So, what is remarkable about this seedling? The fact that it is a repeat bloomer, flowering in its first year. Normally you would not obtain any repeat bloomers from a first generation cross with a native species, but it appears this R. pisocarpa has some secrets up its sleeve! Whether the plant has any merit as a garden shrub or as a stepping stone to better hybrids is yet to be determined, but this seedling makes me hopeful.

Click on thumbnails for a larger image.

118-09-14 is still a fairly small plant in a gallon can, with canes no more than 14" long. The foliage, architecture and overall "feel" is intermediate between the two parents, but leaning a bit more towards R. pisocarpa in my opinion. The foliage has been very clean so far, but I reserve judgment until it has lived out in the test garden for a while. (With R. wichurana strongly represented in its pedigree, plus 1/2 R. pisocarpa, I'm hoping for good disease resistance) The blooms have a fairly strong powdery scent, not unlike 'Marie Pavie'.

Thursday, August 12, 2010

99-08-01: Scarlet Moss X William Baffin

Having used both 'William Baffin' and 'Scarlet Moss' for several years in breeding, I have recognized that both have the ability to sire offspring with superior Blackspot (and Mildew) resistance. It was only a matter of time, I suppose, that the two should meet. This is one of three seedlings I have saved from this 2008 cross, and it is by far the better one. (the other two, although have promise as plants, are rather dull, deep pinks)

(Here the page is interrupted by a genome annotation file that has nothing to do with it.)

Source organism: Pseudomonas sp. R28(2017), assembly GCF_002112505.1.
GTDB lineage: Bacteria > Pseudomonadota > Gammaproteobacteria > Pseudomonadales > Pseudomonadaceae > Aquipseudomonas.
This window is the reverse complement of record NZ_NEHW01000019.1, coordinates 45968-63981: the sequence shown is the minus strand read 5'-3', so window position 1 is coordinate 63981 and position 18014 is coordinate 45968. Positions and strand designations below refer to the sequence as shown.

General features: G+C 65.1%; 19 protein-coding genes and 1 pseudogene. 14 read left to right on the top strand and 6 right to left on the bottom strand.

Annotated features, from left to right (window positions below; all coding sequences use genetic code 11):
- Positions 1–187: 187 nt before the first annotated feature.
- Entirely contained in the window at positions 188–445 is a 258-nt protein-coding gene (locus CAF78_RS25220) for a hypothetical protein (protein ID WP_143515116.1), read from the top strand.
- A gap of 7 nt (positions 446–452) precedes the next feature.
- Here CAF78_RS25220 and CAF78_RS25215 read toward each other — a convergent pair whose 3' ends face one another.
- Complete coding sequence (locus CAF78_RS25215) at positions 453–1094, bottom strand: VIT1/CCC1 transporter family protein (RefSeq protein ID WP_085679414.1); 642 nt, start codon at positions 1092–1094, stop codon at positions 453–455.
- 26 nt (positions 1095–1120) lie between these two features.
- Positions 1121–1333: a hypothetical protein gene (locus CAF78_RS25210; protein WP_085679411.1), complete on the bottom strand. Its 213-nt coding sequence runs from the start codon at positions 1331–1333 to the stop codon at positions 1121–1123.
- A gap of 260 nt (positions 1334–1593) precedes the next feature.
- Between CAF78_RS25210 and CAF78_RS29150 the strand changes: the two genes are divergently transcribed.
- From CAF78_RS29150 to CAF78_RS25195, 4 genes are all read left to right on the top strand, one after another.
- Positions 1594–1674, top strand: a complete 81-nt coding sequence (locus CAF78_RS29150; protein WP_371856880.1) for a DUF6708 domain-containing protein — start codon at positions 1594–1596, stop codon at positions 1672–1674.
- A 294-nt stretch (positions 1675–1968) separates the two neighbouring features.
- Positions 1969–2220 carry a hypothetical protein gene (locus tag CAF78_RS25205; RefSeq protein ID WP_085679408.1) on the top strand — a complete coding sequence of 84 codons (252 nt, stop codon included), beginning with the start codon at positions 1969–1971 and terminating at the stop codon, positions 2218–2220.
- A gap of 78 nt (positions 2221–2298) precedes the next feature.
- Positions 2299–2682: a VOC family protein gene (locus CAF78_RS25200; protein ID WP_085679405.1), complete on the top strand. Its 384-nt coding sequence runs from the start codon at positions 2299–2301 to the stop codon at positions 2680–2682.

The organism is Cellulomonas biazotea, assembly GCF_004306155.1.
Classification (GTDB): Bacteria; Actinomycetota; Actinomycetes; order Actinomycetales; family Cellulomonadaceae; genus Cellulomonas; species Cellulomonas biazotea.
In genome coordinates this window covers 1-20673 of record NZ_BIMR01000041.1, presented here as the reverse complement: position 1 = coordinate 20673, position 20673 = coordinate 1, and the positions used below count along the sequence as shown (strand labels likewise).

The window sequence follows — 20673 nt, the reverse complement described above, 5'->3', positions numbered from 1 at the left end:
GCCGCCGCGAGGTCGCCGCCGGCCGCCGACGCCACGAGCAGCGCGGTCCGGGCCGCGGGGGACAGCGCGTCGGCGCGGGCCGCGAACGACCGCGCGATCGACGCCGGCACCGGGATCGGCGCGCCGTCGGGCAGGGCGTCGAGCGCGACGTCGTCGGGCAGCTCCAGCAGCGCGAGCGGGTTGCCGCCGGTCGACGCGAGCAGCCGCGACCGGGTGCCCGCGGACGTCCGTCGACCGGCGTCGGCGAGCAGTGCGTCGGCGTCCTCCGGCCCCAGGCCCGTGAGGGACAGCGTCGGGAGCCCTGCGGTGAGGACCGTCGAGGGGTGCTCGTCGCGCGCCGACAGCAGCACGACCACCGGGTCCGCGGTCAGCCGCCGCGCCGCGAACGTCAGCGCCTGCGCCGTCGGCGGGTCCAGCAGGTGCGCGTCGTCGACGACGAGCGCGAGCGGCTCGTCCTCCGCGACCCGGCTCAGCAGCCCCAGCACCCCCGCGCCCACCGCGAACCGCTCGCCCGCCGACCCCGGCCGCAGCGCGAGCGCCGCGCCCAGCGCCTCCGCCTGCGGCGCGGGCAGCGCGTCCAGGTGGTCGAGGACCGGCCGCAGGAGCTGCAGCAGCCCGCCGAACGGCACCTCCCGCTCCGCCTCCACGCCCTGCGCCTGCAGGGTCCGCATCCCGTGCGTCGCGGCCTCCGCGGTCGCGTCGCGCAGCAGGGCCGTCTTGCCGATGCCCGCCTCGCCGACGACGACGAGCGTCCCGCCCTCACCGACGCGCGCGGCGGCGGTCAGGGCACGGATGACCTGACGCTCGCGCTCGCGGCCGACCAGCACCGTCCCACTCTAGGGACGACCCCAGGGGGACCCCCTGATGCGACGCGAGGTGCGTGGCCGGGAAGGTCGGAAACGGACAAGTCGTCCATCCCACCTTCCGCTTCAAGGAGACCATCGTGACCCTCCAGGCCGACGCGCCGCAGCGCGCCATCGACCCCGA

This shrub is an arching, large plant that appears to have much of 'William Baffin's habit, but possibly more lax. It isn't mature enough to know for sure how it will grow, but the clues are there. It is quite thorny, although the thorns are bent at the tips and not at all inclined to rip flesh, as some do. Blooms are 3" across, in clusters of five or more, about ten petals each and a clean, medium red as you can see. It is also obvious that the buds are decently mossy, a trait I expected to lose in this cross!

Now the thing is to determine how good its Blackspot resistance is. Its the first Summer out in the garden, so until it has seen a Spring, its premature to say anything about disease resistance. (Although it has been remarkably Mildew free so far, unlike most Mosses grown here)

If nothing else, this will find its way into the 2011 breeding schedule, to see what traits it passes along. It has set open pollinated seed freely and those will be germinated next Spring to evaluate the plant's potential.

Thursday, August 5, 2010

Fedtschenkoana hybrids: 20-09

20-09: L83 X (Orangeade X R. fedtschenkoana)

I was genuinely surprised to see these seeds germinate this Spring, and even as they grew I expected them to turn out to be selfs of L83. Now that they are a couple months old, its quite clear these are R. fedtschenkoana hybrids, with the matte bluish foliage that smells of Pine when rubbed. All three of these are remarkably intermediate in look between their parents. I can see distinct L83 qualities, and clear R. fedtschenkoana traits in all three. Of course, none of these has bloomed yet and I don't expect to see flowers until next Spring, but in terms of their pedigree, these represent potentially remarkable hybrids, unlike anything else before them.

Its curious how, after 15 years of hybridizing, I am now paying so very little attention to the flower style and color, favoring instead the development of unique and sturdier shrubs with better hardiness than their predecessors. (Click on the thumbnails for a full-sized image)

Shown here are a few images of all three plants, their overall appearance, foliage and thorns.